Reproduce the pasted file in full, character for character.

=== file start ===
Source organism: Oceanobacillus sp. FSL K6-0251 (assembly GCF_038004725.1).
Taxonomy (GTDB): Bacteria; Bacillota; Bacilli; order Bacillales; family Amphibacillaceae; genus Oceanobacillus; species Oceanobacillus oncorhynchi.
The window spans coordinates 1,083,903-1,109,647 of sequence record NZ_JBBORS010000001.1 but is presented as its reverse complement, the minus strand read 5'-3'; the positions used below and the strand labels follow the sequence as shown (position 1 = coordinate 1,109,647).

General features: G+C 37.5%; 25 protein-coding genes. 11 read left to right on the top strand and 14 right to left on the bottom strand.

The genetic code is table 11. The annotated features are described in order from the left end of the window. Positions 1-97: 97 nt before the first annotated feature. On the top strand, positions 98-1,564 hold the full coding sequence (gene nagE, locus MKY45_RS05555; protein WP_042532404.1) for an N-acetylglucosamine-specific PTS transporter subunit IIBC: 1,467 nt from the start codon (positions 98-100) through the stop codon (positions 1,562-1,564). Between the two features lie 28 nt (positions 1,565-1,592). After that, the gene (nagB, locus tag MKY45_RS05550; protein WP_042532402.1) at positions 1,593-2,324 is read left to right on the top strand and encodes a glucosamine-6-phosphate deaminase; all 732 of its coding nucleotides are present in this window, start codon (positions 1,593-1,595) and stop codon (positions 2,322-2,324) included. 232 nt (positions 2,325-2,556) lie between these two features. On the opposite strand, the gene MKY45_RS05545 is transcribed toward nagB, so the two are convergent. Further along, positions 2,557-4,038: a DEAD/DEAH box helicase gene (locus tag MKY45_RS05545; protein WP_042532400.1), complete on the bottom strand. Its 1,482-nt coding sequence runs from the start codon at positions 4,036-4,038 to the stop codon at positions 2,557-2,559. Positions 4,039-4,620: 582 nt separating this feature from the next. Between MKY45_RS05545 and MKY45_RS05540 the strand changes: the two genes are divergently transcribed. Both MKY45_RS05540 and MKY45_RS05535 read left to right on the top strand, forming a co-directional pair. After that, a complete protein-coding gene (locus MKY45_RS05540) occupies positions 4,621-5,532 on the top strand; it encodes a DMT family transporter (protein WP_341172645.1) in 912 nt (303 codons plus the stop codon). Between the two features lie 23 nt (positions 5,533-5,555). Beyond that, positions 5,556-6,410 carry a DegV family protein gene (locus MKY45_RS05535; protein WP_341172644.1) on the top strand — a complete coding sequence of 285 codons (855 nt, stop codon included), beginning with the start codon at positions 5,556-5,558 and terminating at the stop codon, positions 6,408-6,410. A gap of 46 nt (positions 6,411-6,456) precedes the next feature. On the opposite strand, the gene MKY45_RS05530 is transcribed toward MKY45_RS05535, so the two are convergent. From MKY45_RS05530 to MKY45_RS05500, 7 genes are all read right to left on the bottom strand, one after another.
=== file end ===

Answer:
Source organism: Oceanobacillus sp. FSL K6-0251 (assembly GCF_038004725.1).
Taxonomy (GTDB): Bacteria; Bacillota; Bacilli; order Bacillales; family Amphibacillaceae; genus Oceanobacillus; species Oceanobacillus oncorhynchi.
The window spans coordinates 1,083,903-1,109,647 of sequence record NZ_JBBORS010000001.1 but is presented as its reverse complement, the minus strand read 5'-3'; the positions used below and the strand labels follow the sequence as shown (position 1 = coordinate 1,109,647).

General features: G+C 37.5%; 25 protein-coding genes. 11 read left to right on the top strand and 14 right to left on the bottom strand.

The genetic code is table 11. The annotated features are described in order from the left end of the window. Positions 1-97: 97 nt before the first annotated feature. On the top strand, positions 98-1,564 hold the full coding sequence (gene nagE, locus MKY45_RS05555; protein WP_042532404.1) for an N-acetylglucosamine-specific PTS transporter subunit IIBC: 1,467 nt from the start codon (positions 98-100) through the stop codon (positions 1,562-1,564). Between the two features lie 28 nt (positions 1,565-1,592). After that, the gene (nagB, locus tag MKY45_RS05550; protein WP_042532402.1) at positions 1,593-2,324 is read left to right on the top strand and encodes a glucosamine-6-phosphate deaminase; all 732 of its coding nucleotides are present in this window, start codon (positions 1,593-1,595) and stop codon (positions 2,322-2,324) included. 232 nt (positions 2,325-2,556) lie between these two features. On the opposite strand, the gene MKY45_RS05545 is transcribed toward nagB, so the two are convergent. Further along, positions 2,557-4,038: a DEAD/DEAH box helicase gene (locus tag MKY45_RS05545; protein WP_042532400.1), complete on the bottom strand. Its 1,482-nt coding sequence runs from the start codon at positions 4,036-4,038 to the stop codon at positions 2,557-2,559. Positions 4,039-4,620: 582 nt separating this feature from the next. Between MKY45_RS05545 and MKY45_RS05540 the strand changes: the two genes are divergently transcribed. Both MKY45_RS05540 and MKY45_RS05535 read left to right on the top strand, forming a co-directional pair. After that, a complete protein-coding gene (locus MKY45_RS05540) occupies positions 4,621-5,532 on the top strand; it encodes a DMT family transporter (protein WP_341172645.1) in 912 nt (303 codons plus the stop codon). Between the two features lie 23 nt (positions 5,533-5,555). Beyond that, positions 5,556-6,410 carry a DegV family protein gene (locus MKY45_RS05535; protein WP_341172644.1) on the top strand — a complete coding sequence of 285 codons (855 nt, stop codon included), beginning with the start codon at positions 5,556-5,558 and terminating at the stop codon, positions 6,408-6,410. A gap of 46 nt (positions 6,411-6,456) precedes the next feature. On the opposite strand, the gene MKY45_RS05530 is transcribed toward MKY45_RS05535, so the two are convergent. From MKY45_RS05530 to MKY45_RS05500, 7 genes are all read right to left on the bottom strand, one after another.